OpenStack Rising: The Open Source Cloud's First Year10:52 AM EST Tue. Jul. 19, 2011
The Rackspace-led OpenStack open source cloud initiative officially turns one today. It's been a whirlwind year for OpenStack, which was seen as a cloud computing game-changer.
Here, we take a look at several significant milestones for OpenStack in its first year in the cloud marketplace.
OpenStack is first made public at the Austin Design Summit, attended by 42 partners and 95 developers between July 13 and July 14, 2010.
On July 19, OpenStack officially launches as a joint open source cloud project started by Rackspace and NASA. With OpenStack, Rackspace plans to open the code to its Cloud Files and Cloud Servers offerings, while NASA is giving users a look at the code and technology that powers its Nebula Cloud Platform. OpenStack launches with support from 25 participating organizations.
The OpenStack launch is followed by the first official OpenStack code release, on Oct. 21, 2010. Dubbed "Austin," the release includes the code for Object Storage, the cloud storage play and OpenStack Compute, a large-scale compute provisioning engine, which combines features from Rackspace's Cloud Servers offering and the NASA Nebula cloud platform. The new release makes OpenStack Compute ready for testing and prototyping. Rackspace encourages users to install the code, offer feedback and participate in the development process.
On Oct. 22, 2010, Microsoft joins the OpenStack initiative and adds Hyper-V support to OpenStack. Less than a month later, from Nov. 9 through Nov. 12, OpenStack holds its second design summit, for the Bexar code release. The San Antonio event draws 250 attendees, 62 partners and 165 developers.
The winter continues to fuel major growth for the OpenStack initiative. In November, NTT hosts the first Japan user group and 150 attendees show up. Then, in January, Wikimedia says it's running OpenStack for a test/dev environment. And on Jan. 15, service provider Internap launches a storage service using OpenStack. At the six-month mark, OpenStack now boasts 40 member companies and partners and has received contributions from more than 60 developers.
February 3 is a major day for OpenStack. First, the OpenStack celebrates the Bexar code release, the second major code release since the initiative's launch. Then Citrix, a major OpenStack partner, adds support for VMware hypervisor. And lastly, Cisco puts its support behind OpenStack, a major boost to the initiative.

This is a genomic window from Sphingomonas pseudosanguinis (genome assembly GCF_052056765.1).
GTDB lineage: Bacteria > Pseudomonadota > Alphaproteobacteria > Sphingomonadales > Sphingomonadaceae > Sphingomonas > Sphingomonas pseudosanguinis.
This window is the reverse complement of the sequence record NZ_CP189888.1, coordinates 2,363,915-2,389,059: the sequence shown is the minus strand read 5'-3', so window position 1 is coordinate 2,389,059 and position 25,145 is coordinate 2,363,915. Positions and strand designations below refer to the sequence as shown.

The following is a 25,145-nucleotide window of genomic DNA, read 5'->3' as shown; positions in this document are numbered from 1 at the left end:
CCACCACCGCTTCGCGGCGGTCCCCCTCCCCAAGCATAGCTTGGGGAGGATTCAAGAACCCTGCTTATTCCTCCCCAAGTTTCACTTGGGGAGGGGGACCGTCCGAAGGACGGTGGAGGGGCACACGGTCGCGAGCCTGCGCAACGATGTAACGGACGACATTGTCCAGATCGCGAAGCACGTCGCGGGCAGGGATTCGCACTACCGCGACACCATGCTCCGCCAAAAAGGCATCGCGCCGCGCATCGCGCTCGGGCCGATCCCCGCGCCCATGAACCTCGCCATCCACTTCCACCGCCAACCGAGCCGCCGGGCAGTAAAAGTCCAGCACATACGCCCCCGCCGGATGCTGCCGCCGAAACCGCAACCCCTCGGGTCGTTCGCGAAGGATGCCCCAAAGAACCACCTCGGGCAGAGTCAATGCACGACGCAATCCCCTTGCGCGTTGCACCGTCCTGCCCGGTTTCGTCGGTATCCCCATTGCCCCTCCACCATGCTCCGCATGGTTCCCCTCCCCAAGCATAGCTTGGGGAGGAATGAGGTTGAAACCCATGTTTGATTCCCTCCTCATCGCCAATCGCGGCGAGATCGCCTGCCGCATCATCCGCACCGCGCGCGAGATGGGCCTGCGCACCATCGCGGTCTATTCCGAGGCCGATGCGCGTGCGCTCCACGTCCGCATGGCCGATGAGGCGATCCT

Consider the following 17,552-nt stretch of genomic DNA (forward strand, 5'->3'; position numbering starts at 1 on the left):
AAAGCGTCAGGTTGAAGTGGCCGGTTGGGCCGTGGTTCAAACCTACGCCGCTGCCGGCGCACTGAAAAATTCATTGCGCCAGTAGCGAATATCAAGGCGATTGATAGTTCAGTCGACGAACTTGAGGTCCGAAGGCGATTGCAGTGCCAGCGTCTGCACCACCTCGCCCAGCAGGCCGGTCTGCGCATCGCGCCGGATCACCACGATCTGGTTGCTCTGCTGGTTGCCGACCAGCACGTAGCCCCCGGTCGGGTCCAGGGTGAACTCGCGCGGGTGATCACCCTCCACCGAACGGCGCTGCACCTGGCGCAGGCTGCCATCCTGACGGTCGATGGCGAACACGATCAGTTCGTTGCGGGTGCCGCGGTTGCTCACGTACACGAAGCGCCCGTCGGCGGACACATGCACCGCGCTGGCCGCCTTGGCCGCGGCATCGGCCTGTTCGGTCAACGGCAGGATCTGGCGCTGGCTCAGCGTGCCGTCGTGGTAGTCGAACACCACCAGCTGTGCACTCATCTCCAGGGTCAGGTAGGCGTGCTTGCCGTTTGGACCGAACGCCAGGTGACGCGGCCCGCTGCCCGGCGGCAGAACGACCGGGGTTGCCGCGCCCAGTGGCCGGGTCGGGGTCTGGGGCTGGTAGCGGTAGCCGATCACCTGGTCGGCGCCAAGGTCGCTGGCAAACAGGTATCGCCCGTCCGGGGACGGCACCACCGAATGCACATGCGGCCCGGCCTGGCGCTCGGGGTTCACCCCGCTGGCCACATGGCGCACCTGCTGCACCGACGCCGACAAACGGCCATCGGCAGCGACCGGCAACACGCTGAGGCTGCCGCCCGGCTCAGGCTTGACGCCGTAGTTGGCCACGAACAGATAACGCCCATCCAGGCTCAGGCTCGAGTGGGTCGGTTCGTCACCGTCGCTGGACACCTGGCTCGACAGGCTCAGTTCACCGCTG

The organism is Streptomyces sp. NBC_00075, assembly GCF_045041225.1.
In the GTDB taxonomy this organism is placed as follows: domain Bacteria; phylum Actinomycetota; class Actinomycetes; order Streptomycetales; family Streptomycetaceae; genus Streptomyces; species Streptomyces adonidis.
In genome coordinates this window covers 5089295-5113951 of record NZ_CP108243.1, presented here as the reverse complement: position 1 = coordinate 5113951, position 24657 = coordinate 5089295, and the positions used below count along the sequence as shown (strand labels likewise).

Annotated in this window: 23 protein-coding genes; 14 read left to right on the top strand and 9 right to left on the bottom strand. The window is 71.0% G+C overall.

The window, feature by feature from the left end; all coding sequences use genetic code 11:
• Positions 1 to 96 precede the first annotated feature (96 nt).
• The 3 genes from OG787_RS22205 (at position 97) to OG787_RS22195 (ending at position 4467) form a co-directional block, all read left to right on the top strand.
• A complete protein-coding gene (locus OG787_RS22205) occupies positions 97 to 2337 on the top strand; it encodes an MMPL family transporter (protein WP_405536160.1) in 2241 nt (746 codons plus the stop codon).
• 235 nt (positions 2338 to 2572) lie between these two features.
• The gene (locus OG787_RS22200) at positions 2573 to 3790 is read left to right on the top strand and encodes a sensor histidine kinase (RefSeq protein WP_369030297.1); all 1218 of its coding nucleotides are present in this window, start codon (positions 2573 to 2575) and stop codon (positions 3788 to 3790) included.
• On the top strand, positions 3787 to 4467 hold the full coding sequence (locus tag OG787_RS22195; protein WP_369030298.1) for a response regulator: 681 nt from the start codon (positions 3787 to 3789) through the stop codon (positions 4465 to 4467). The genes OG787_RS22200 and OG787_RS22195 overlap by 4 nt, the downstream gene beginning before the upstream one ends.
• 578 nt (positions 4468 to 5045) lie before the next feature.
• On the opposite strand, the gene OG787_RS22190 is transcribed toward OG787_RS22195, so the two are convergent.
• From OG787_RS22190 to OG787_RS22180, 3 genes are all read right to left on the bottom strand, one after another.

Come March 8, Rackspace launches Cloud Builders, an OpenStack-based services, support and training unit within Rackspace.
And on March 31, Dell, Equinix and Rackspace team up to launch a cloud demonstration and test environment around the open source OpenStack cloud initiative.
Rackspace's OpenStack plan got some big time validation when on April 7 Facebook launched its own Open Compute initiative and on April 12, VMware launched Cloud Foundry, an open source Platform-as-a-Service project.
Days later, on April 15, the next OpenStack code release, Cactus, goes live. Following the Cactus release, the April Cactus Design Summit and OpenStack Conference in Santa Clara, Calif., brings in 500 attendees, 80 partners and 217 developers.
As OpenStack nears the one-year mark, more major companies show support for the snowballing open source cloud initiative. On May 10, Canonical announces support for OpenStack in Ubuntu distribution. And on May 25, Citrix announced Project Olympus, a new open-source cloud infrastructure that's based on Citrix XenServer and OpenStack.
On June 8, security and PCI player Cybera was running OpenStack in a production environment.
OpenStack closed out its first year on the scene having gathered a great deal of momentum to push the open source cloud initiative forward.
On July 13, the EMEA OpenStack day in London attracted 350 attendees. The following day, British cloud services provider SecurStore revealed that it is using OpenStack for its Cloud Storage Service.
And as OpenStack officially turns one on July 19, the open source cloud project will close out its first year with 80 participating companies and 217 registered developers.